• Basic Campus Quality of Service (QoS) design

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Quality of Service (QoS) is the ability to provide different priorities to different applications, users, or data flows, or to guarantee a certain level of performance to a data flow. QoS processes apply to traffic that flows through Ethernet ports and control planes. These processes can modify data fields (Class of Service (CoS) or Differentiated Services Code Point (DSCP)) or assign data streams to traffic classes for prioritised handling. In this document we will be implementing a basic enterprise QoS model.

Consider the following topology for the following examples:


What do we want to achieve

In this example, we will be building a small enterprise network with users connecting to Arista Wifi APs as well as directly to the switches.  We will also add an IP Phone to the network. 

We want the following applications to get priority above the other applications where possible:

  • Voice Over IP (VOIP) calls from IP Phones must be prioritised above everything else.
  • Conference applications (Zoom, Skype etc) must have a higher priority than other traffic.
  • All other traffic is considered best effort.

For a detailed view on the 3 stages of QoS namely, classification, marking and transmit queues & port shaping please refer to the document specified here – https://eos.arista.com/qos-basics/. We will be using these concepts throughout this document.


If we use the requirements mentioned above, the following can be derived:

  • We will need 4 traffic classes in the network:
    • Best effort
    • Business class
    • Voice
    • Network control (not usable by the end devices)
  • We will be classifying traffic using DSCP markings
    • 0 for best effort
    • 32 for business class
    • 46 for voice traffic
    • 48 for network control
  • From the requirements mentioned, traffic will be classified using strict priority queuing, meaning that traffic with a higher priority can starve the lower queues indefinitely.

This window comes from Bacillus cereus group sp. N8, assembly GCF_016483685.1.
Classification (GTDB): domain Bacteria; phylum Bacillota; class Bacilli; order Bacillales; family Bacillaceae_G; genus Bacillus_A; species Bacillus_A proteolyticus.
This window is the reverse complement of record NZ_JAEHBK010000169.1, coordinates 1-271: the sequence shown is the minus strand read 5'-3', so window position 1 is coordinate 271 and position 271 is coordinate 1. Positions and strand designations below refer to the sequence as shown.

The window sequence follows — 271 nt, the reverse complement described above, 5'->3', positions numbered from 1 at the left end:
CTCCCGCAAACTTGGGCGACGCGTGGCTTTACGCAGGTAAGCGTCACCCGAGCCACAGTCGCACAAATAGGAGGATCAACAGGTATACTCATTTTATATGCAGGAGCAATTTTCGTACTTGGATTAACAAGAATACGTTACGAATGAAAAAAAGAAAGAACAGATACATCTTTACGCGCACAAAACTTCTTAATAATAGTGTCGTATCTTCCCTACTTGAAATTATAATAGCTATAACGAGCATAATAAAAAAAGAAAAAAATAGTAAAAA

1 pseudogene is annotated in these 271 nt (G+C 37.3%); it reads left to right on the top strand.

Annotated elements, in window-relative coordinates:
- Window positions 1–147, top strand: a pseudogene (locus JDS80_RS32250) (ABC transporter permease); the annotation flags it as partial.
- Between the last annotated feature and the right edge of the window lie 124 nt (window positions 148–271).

• This will allow in the event of massive congestion, that voice traffic will pass first, if there is capacity on the link, business class traffic will pass, and finally if there is capacity available,  best effort will pass. Network control traffic will always drop other queues to ensure the network’s control plane continues operating in heavily congested networks.


Using the “show qos maps” command to show the current DSCP to Traffic class mapping, it indicates that that DSCP values defined as:


Deriving the traffic class to DSCP mapping shows:

  • DSCP 0 will be using traffic class 1
  • DSCP 32 will be using traffic class 4
  • DSCP 46 will be using traffic class 5
  • DSCP 48 will be using traffic class 6


These values can be modified to suit your environments needs, for the purpose of this exercise, we will be using the predefined maps.

For this exercise we will be trusting the DSCP values from the end devices and not rewriting DSCP values except for the case of the IP Phones – These devices will be default marked using the voice VLAN functionality. More information available here – https://eos.arista.com/configuring-the-campus-voice-vlan/

For devices connected to the Arista Access Points (APs), we will be using the built-in Layer 7 (L7) firewall to classify conferencing and collaboration traffic and thus trusting the APs DSCP marking.

If you do need to remark or specifically classify packets, class maps can be used to identify and send traffic to the correct traffic classes. This can be done using service policies and an example for the simulated IP Phone will be shown later in the document.


SSID configuration

As mentioned in the requirements, we will be classifying and marking Wifi based traffic using Arista APs. This can be done using the L7 firewalling functionality on the APs by accepting and marking all conference applications with DSCP value 32. An example of this configuration is shown below in CloudVision Wifi. We will be marking packets both upstream and downstream to ensure the wireless radio side uses these DSCP values to prioritise the traffic according to Wi-Fi Multimedia (WMM).


Switch configuration

For the interface to recognise traffic, we must trust the DSCP marking supplied by the AP. To trust the DSCP values from an interface, apply the following configuration. For Campus Leaf 1 and Campus Leaf 2, configure the following:

Camp-Leaf-1/2(config-if-Et1)#interface Ethernet1
Camp-Leaf-1/2(config-if-Et1)#description Link to AP
Camp-Leaf-1/2(config-if-Et1)#qos trust dscp

We can now inspect to see if we are sending traffic to the uplink using different traffic classes:

Camp-Leaf-1/2(config-if-Et1)#show int e24 counters queue detail:
Port     TxQ   Counter/pkts      Counter/bytes      Drop/pkts         Drop/bytes
------- ----   ------------       ------------   ------------       ------------
Et24     UC0              0                  0              0                  0
Et24     UC1          10181            3179373              0                  0            ## Default queue
Et24     UC2              0                  0              0                  0
Et24     UC3              0                  0              0                  0
Et24     UC4            480             250717              0                  0            ## Business data queue